They really disadvantaged the “kill everything that stands in your way” playstyle, and I appreciate it. There’s lots of sneaking, as well as guards with lanterns who can sniff you out of stealth (which has been used elsewhere in the game, but sparingly). To this they’ve added hiding spots where you can stay safe for a few minutes. I also like the use of choke points — and water full of slaughterfish to keep you from swimming across said choke points. There are also distraction mechanics, puzzles, and even a few — ugh — jumping puzzles.

And yes, even parts where you can just kill stuff, too.

The basic plot behind the new content is that a fanatic group, the Iron Wheel, is cracking down on the Thieves Guild after a failed heist pissed off certain Taneth nobles. You meet Quen, the aforementioned novice thief, in your local Outlaw’s Den, where she’s looking for a partner for a heist. From there, she brings you into the Thieves Guild and you learn about their struggles to bounce back from recent misfortunes.

I already mentioned my love for Quen. I like how her naive idealism is paired with her stone-cold badassery. She’s definitely not cut from the same cloth as many Altmer; I didn’t enough know she was one until she started talking about her family.

I like everyone else in the Thieves Guild so far, too! I like Walks-Softly, the Argonian who shows up to save you from a failed heist (“oh, look, a crypt. Nothing bad ever happened in a crypt”). I like Zeira, the Redguard guildmaster, unsure of her new role. I like Nord banker/bookie Kari (“I. Never. Miscount”), and her twin sister and disguise artist Hola (“have you ever seen us in the same place at the same?” “Uh, she’s sitting right over there”). I like grumpy Velsa.

In addition to the main quest, Kari offers quests from a tip board, usually of the type “go to this zone and pickpocket certain types of stuff” (that’s another new thing: oodles of new items to steal, and items are categorized into classes — Personal Effects, Cosmetics, Dry Goods, etc). I was a little worried they would turn out to be as tedious and annoying as the repeating “go to a city and steal X” quests you have to do in the Skyrim Thieves Guild, but blessedly, they are not. There’s a mechanic whereby you can turn the quest in after the first step for a small reward, or go on to further steps for a greater reward, which is kind of neat.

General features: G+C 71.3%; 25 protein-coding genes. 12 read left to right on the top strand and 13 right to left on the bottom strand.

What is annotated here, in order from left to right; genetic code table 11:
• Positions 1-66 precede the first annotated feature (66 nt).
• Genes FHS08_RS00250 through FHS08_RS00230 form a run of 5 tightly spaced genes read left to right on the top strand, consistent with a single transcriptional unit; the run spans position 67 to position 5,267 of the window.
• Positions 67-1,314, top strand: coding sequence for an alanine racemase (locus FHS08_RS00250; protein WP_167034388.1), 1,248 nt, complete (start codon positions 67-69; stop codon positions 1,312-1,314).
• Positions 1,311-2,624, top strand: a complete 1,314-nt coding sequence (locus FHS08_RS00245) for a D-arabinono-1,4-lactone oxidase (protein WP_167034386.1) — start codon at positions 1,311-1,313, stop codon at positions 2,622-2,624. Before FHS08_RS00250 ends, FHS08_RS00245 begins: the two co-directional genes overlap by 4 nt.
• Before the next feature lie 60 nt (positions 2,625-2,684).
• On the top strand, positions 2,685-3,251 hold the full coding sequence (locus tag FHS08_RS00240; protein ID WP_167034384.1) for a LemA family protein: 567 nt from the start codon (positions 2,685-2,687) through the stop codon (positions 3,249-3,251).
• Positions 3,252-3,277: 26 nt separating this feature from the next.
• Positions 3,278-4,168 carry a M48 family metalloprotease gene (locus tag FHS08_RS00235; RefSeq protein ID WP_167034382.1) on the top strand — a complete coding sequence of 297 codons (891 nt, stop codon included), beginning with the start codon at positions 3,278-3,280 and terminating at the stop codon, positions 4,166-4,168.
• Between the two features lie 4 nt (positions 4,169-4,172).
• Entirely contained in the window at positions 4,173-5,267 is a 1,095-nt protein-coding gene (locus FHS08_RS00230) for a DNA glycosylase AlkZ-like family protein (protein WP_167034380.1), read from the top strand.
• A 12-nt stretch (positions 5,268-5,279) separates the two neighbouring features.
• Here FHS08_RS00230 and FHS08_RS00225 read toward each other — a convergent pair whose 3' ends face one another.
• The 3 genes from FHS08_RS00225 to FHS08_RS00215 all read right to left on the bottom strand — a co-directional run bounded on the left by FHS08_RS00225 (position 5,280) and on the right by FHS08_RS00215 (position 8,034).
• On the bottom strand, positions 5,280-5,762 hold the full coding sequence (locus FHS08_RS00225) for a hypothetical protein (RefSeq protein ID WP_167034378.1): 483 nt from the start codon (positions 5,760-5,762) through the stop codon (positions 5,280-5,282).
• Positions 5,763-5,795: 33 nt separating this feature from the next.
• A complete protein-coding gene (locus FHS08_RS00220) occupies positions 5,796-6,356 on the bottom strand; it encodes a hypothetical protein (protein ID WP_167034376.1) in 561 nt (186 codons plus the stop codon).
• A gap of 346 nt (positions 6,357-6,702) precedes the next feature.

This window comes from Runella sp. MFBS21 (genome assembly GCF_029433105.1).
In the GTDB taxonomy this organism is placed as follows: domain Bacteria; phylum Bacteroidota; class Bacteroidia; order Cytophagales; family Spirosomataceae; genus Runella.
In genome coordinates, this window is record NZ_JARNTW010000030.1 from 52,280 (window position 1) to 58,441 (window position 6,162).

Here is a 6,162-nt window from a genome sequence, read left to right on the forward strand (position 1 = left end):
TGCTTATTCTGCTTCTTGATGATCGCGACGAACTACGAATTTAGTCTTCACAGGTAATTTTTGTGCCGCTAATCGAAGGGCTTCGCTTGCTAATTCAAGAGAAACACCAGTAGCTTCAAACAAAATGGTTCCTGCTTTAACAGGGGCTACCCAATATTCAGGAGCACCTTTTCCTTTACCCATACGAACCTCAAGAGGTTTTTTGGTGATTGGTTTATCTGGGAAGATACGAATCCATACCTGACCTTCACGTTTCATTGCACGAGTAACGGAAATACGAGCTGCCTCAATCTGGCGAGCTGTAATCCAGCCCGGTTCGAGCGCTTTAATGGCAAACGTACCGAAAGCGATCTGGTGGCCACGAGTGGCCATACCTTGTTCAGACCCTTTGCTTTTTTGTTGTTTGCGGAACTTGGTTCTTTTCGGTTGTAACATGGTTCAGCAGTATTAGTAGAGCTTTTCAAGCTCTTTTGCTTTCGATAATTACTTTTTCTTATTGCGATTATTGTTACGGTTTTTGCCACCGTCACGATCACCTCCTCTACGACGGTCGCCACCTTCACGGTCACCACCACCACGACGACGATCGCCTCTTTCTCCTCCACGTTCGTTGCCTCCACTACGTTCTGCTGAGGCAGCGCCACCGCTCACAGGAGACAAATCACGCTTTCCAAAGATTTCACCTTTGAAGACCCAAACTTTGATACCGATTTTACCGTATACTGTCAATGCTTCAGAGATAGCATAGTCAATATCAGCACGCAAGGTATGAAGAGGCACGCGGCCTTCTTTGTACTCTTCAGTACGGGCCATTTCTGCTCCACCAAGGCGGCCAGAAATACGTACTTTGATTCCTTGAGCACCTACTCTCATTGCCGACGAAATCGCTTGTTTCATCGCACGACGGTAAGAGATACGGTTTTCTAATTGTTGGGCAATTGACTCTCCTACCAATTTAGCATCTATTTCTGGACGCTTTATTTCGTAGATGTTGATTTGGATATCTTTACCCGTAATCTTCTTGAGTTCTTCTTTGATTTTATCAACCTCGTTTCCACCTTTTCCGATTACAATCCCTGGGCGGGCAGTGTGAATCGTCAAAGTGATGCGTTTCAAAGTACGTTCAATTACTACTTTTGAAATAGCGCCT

If you’re more into the shivving things and getting out with the treasure, Spencer Rye’s “acquisition” missions will send you to delves and world bosses around Hew’s Bane to collect various items. (Warning: the world bosses are in the style of the Orsinium DLC, i.e. you’ll need a group to defeat them).

One thing worth noting: much of this content will be really challenging for non-thief characters. Br’ihnassi, my thief, has invested a fair number of points in Legerdemain, and is a nightblade, to boot, with all the extra sneaky-sneaky abilities that confers. She still gets caught a fair bit. In Abah’s Landing, it seems like every pickpocketing mark is a Hard mark, and even with two points in the Light Fingers skill, that’s still only a 60% chance of success at best.

Thankfully, the DLC adds a lot of stuff to mitigate the dangers of getting caught stealing. There’s the Clemency skill in the new Thieves Guild skill line, which allows you to weasel out of being cornered by a guard once per day. Even before you unlock that, there’s a skill to make Bounty and Heat decay faster. Plus, doing quests from Kari’s tip board will get you one-use items that erase Bounty and Heat.

I haven’t said anything about the new zone of Hew’s Bane, have I? For one thing, it’s small — maybe half or a third the size of Wrothgar. Like the Orsinium DLC, the content scales to your level — which is why I’m doing it with my V8 nightblade instead of my main. Most of the zone is taken up by the sprawling coastal city of Abah’s Landing, home of the titular Thieves Guild. In general, the architecture and landscape of Hew’s Bane hearkens back to zones like Alik’r and Craglorn — which makes sense, it being in Hammerfell and all.